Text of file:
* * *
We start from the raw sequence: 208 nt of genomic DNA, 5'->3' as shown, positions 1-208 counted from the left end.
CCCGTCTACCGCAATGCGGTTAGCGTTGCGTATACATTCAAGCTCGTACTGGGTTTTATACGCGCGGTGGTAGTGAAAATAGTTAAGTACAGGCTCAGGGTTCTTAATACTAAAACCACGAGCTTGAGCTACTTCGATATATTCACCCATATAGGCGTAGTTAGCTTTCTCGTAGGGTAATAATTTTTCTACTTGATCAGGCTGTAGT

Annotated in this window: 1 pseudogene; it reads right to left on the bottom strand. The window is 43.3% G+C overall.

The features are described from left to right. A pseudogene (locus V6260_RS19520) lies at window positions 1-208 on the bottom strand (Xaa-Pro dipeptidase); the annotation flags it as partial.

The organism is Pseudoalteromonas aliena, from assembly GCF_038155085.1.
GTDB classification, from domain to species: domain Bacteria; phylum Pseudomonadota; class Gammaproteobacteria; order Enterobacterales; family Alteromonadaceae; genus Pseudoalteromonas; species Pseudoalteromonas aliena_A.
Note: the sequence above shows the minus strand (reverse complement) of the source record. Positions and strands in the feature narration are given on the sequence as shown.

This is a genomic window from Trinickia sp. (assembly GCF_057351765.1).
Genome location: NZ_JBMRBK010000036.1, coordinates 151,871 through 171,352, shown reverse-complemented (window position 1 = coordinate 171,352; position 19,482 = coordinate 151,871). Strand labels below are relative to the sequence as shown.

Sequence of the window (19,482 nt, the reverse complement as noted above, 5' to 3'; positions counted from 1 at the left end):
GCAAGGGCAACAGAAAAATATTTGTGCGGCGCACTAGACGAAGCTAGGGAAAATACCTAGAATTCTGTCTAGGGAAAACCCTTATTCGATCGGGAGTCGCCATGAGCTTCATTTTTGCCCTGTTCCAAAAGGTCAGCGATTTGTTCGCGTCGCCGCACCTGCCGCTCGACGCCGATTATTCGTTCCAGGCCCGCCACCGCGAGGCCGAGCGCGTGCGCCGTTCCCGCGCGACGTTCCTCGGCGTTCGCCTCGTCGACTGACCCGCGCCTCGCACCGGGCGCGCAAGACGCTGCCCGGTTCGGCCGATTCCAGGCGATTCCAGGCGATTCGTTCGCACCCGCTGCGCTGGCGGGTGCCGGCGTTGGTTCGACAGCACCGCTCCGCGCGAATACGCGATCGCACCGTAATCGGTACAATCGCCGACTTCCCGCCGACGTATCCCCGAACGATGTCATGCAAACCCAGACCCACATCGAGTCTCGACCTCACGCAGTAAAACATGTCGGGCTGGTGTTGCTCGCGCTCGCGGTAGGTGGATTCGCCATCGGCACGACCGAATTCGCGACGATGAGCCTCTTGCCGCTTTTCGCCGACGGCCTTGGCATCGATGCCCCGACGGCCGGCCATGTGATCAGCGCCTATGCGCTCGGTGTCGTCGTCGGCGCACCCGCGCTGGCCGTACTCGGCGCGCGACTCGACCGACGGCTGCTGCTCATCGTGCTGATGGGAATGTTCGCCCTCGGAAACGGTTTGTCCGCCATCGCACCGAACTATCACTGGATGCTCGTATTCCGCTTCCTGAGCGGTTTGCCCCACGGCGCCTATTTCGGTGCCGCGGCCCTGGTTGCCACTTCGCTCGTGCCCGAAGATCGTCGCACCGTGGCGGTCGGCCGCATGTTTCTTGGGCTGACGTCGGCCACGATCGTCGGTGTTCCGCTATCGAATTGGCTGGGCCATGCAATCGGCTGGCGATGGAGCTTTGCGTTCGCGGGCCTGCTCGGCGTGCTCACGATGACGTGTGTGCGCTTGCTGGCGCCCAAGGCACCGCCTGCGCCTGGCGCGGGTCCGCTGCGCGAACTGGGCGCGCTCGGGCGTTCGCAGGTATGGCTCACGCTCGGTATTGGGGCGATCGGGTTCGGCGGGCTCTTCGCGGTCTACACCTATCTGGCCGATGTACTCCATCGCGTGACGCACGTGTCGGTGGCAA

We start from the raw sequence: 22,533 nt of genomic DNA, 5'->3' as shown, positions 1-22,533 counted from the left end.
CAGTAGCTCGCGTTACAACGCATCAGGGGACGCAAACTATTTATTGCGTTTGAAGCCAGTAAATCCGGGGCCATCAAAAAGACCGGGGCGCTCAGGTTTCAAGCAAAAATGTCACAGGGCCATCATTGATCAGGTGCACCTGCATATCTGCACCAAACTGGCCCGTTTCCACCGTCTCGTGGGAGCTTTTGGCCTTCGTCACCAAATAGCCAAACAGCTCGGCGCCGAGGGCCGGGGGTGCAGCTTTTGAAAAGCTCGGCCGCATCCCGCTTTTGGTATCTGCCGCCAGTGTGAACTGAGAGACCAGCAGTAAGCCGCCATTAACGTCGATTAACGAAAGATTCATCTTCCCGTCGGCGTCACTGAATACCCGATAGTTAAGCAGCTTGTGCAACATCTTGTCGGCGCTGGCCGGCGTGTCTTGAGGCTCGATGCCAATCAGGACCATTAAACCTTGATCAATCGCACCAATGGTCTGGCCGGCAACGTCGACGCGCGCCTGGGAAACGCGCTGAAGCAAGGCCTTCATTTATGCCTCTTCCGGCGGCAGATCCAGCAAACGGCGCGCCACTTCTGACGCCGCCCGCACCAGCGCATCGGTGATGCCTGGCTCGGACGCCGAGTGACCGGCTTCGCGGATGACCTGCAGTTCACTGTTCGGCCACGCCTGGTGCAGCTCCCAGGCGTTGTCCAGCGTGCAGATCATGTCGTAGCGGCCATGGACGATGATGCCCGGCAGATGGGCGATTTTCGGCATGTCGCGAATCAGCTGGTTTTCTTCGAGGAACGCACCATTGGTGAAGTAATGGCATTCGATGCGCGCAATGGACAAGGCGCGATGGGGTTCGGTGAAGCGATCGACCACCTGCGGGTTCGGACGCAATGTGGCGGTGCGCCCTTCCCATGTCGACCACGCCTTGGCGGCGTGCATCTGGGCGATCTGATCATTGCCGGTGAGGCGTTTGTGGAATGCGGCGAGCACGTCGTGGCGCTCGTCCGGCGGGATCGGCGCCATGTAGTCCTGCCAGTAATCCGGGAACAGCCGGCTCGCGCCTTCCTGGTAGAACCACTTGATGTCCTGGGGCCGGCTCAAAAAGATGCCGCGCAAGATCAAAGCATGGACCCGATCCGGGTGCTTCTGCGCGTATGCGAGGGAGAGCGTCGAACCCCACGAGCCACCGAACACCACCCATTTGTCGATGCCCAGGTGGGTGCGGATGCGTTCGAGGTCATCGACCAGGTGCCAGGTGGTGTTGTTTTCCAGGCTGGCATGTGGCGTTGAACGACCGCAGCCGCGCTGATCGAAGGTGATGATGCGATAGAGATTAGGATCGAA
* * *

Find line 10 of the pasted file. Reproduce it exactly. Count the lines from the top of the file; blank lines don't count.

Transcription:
Sequence of the window (19,482 nt, the reverse complement as noted above, 5' to 3'; positions counted from 1 at the left end):